Rules are rules - Skatta wants critics to invest in their own sound clashes
Having caught wind of news that popular selector Tony Matterhorn is not interested in another Reggae Sumfest World Clash, Downsound Entertainment’s Cordel 'Skatta' Burrell has responded.
In an Instagram live video session on Wednesday, Skatta lashed back at Matterhorn and all the critics who have been bashing the ‘no profanity’ approach taken by the Sumfest sound clash organisers. Skatta explained that for those who have an issue with the rules and regulations recently put in place, they should think about putting their money where their mouth are and start a clash series of their own.
The producer said that if participants are having a hard time adjusting to the corporate flavour the Reggae Sumfest clash carries, they should invest in their own clash series where they can curse and do things their way.
“Unuh remember 10 years ago, sound system, dancehall culture was alive and kicking. Matterhorn when him was on Addis International, sound system culture was alive and well, clashing, dancehall was kicking, money did a spend. Why nuff a unuh weh a talk nuh put unuh money where unuh mouth is and keep the thing dem then? Unuh nuh have no idea how much these events cost. Unuh come wid unuh ignorant speech and a say bun dis, bun dat, run dem, and nuh know say unuh a fight unuh owna culture because corporate Jamaica a invest in an entity where dancehall is concerned,” he explained.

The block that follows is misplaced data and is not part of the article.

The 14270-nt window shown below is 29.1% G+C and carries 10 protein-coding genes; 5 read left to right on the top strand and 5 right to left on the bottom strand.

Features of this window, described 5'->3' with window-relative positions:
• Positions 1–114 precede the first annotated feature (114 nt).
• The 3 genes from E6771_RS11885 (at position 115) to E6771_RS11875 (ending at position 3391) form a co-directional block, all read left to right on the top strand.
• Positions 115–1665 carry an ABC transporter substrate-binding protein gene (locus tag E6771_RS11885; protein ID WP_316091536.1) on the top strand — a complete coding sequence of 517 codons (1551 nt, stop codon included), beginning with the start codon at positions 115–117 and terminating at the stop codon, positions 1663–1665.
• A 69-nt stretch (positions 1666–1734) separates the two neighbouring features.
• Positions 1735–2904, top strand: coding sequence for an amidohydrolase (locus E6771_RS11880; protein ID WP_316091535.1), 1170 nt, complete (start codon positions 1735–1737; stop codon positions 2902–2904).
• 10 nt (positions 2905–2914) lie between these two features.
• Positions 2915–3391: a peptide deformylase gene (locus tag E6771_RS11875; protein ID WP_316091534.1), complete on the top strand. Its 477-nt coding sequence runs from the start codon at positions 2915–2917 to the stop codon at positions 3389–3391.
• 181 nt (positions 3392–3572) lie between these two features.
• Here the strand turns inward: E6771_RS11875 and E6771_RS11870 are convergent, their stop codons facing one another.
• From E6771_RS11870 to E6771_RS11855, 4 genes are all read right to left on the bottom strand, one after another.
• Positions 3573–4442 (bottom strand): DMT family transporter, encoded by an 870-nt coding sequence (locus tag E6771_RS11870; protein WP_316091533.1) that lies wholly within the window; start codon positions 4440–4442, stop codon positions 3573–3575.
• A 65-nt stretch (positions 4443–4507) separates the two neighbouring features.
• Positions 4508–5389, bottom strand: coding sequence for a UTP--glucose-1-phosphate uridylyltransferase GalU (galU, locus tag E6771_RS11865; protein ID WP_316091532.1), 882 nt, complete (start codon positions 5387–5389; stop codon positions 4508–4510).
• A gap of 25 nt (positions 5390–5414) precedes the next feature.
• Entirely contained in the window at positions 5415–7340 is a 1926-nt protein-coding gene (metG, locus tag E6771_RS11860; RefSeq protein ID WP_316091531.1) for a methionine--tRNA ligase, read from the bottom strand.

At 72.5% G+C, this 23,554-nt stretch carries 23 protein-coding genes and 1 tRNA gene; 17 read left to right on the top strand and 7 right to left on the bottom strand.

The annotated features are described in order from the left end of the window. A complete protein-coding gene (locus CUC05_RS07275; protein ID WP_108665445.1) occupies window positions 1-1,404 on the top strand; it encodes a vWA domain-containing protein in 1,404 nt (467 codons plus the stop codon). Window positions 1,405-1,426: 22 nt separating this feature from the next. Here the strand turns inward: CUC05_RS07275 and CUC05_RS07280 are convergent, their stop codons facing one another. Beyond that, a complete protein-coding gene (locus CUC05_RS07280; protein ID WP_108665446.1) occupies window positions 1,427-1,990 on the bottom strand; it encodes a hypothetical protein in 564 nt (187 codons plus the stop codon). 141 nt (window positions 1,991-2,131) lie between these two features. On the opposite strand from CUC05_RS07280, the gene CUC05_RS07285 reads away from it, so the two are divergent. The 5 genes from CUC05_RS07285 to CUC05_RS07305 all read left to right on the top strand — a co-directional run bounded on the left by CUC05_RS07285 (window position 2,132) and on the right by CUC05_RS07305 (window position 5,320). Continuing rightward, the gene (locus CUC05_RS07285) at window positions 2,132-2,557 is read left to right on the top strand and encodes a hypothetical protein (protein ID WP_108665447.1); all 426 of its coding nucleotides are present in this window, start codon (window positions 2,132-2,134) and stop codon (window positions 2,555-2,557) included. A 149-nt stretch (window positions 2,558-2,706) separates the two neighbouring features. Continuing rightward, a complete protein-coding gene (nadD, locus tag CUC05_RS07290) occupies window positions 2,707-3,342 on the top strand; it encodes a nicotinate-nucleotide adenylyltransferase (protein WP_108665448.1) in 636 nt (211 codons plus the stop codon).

FIND A DIFFERENT WAY
“Unuh fi step out and support because me nuh see nobody else a dweet. Nobody else nuh have no money to lose right now. If dem (corporate Jamaica) have a brand and dem have dem rules weh dem attach to it, if unuh can’t abide by dem rules then unuh find a different way out then nuh."
Skatta also addressed Matterhorn’s decision to decline participation in future Sumfest clashes, stating that he is disappointed by the selector’s statement.
“Matterhorn, me never know cursing that important to you that you a go boycott dancehall because yuh can't curse,” he said.
“Matterhorn, yuh have a voice of reason in the business because yuh have yuh accolades and yuh stripes and yuh put in a whole a heap a work, so no one expects you to be making ignorant statements such as that.”
Skatta went on to express gratitude to corporate Jamaica for investing in an aspect of dancehall culture that has been slowly declining in Jamaica. Skatta says that with the sound system culture taking hard hits with the implementation of the Noise Abatement Act and other rules, it is good to see brands take on sound clashes in a bid to keep the culture alive.